Situated behind Snøhetta’s iconic Oslo Opera House is another set of buildings which mark out Oslo as a cutting-edge architectural hub. The Barcode Project is a masterplanning project consisting of a row multi-purpose high-rise buildings which largely make up the skyline of Oslo. Each of the buildings is the creation of different combinations of European architecture firms; however, together they form an enticing composition with the gaps between them creating the impression of a barcode—hence the project’s clever nickname.
Each of the resulting buildings pushes the idea of what a high-rise building can be. Whether they take the form of a giant staircase or resemble a 3D version of Tetris, each of the buildings has its own peculiarities. The firms involved in the project included Dark Arkitekter, A-lab, MVRDV, and Snøhetta adding their stamp on the architecture of Oslo. Read on to see German architectural photographer Rainer Taepper’s stunning set of photographs on the Barcode Project.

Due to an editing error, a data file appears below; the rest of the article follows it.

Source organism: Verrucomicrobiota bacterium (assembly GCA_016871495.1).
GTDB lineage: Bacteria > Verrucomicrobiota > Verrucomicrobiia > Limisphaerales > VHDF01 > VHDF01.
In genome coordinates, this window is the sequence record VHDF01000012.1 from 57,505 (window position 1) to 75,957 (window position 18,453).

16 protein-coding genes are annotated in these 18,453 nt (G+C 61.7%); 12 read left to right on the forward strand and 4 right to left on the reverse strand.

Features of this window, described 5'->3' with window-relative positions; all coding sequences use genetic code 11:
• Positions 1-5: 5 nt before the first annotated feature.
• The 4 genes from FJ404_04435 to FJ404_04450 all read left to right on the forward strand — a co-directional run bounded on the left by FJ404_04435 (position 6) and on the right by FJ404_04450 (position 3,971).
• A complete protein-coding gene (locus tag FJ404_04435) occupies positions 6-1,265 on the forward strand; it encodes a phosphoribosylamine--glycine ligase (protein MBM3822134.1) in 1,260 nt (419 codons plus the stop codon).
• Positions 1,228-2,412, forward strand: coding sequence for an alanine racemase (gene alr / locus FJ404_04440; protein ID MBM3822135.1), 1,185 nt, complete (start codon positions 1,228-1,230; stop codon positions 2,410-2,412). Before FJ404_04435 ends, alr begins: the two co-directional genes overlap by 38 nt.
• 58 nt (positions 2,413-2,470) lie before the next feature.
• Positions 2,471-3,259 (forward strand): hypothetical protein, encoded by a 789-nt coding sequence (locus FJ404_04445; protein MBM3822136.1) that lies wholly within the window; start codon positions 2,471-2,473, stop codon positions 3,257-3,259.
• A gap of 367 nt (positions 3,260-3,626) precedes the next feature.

Deemed the “champagne apartments,” the Barcode Project proved to be a controversial scheme by adding high-rise buildings to a mostly low-rise city. However, the overarching principle was to relieve the pressure of Oslo’s rapid growth and reshape the urban landscape without diminishing any existing green space. Unbuilt spaces between each of the buildings were to be at least 12m wide, which would not only guarantee green spaces, but also contribute to openness, light penetration, and transparency in the built-up area.
Interested in seeing these beautiful photos of the Barcode Project on your coffee table? Rainer Taepper has offered ArchDaily readers an opportunity to win 1 of 10 limited edition, signed books about the project. Simply fill out the form below by Monday 15th January to enter!